In Stockbridge, however, it was the creation of a shared administrator who would replace each of the town’s — that was the principal reason for the board’s rejection of the shared services proposal and skepticism about the concept from Stockbridge residents.
“I’d like to tell a story that goes back many years,” Stockbridge resident Denny Alsop told the board. “I once served on the School Board, but I learned a lesson. The three towns got together, after a lot of negotiation, to finance a new school building. One of the towns, the biggest town, Great Barrington, then located a landfill right across the street from the school. Not only that, the landfill was a dumping ground for transformers loaded with PCBs. We had to close the soccer field because of the fumes. That’s what happens when you cede authority to others with different interests. Let’s have the buck stop here.”
“How can one person, one chief administrative officer, give us the time,” stated Cardillo, explaining his opposition to regionalization. “How can one person handle three towns, three town meetings, two school districts, three sets of weekly meetings. There is too much conflict between the towns, and we would lose out, since the other towns are larger.”
And he reminded his fellow board members and attendees that because of discussions about the joint services and administrator, they had suspended the search for a town administrator.
“Already, we are behind in finding a town administrator to replace Jorja Marsden [who retired in June],” he said. “I can’t see fixing something that isn’t broke.”
“This is not a good fit,” added Selectman Chabon. “We have one-fifth the population of the other towns. We need a full-time administrator, with a 100 percent focus on Stockbridge, not up the hill in Lenox. We have our own big issues, with infrastructure, the master plan, and bridges. We can manage. It’s inconceivable that the shared administrator would look after Stockbridge. We have a conflict of interests, for what is good for Stockbridge may not be good for Lee or Lenox.”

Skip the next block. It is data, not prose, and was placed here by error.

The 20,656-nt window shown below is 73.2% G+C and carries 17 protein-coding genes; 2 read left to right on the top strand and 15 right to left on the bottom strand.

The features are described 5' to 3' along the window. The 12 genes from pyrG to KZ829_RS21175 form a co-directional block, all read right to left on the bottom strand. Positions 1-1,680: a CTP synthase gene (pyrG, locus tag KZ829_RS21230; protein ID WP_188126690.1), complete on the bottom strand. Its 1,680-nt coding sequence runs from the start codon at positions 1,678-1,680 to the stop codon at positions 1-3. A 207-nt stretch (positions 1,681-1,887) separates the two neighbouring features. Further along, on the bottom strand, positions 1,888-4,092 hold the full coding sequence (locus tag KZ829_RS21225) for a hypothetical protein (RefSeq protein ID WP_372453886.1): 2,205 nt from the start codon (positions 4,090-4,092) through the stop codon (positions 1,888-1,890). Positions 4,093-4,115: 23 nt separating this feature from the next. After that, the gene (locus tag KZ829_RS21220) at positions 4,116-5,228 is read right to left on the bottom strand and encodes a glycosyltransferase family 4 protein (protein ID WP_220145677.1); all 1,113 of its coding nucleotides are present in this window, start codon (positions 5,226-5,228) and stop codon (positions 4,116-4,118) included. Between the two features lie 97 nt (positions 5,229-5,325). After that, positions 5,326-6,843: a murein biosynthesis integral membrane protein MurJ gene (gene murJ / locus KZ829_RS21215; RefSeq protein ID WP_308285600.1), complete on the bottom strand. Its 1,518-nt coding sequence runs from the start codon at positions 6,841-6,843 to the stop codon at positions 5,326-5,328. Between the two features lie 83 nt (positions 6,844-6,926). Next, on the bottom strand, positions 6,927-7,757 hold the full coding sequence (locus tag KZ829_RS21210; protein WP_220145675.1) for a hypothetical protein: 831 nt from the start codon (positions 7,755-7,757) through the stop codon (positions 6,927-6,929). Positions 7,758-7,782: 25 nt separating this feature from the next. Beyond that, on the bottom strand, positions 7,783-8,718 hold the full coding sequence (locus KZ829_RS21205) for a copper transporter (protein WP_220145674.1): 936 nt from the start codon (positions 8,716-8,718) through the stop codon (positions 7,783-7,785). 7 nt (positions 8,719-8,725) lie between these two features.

Selectman Shatz, however, pointed out that “the concept of shared services is not new. Our school districts reflect the need to consolidate services. TriTown Health Services founded in 1927 is a prime example of communities combining forces to deliver important services.”
He observed that the three-town pact would be given a 3-year trial – a “break-in period” – during which any of the towns could withdraw if it wasn’t working. And he insisted that the agreement would not replace the town charter, nor the authority of the Board of Selectmen.
In his prepared statement, he explained that the “primary motivator” for considering shared services is “the decline in population and the increase in median age of our population.”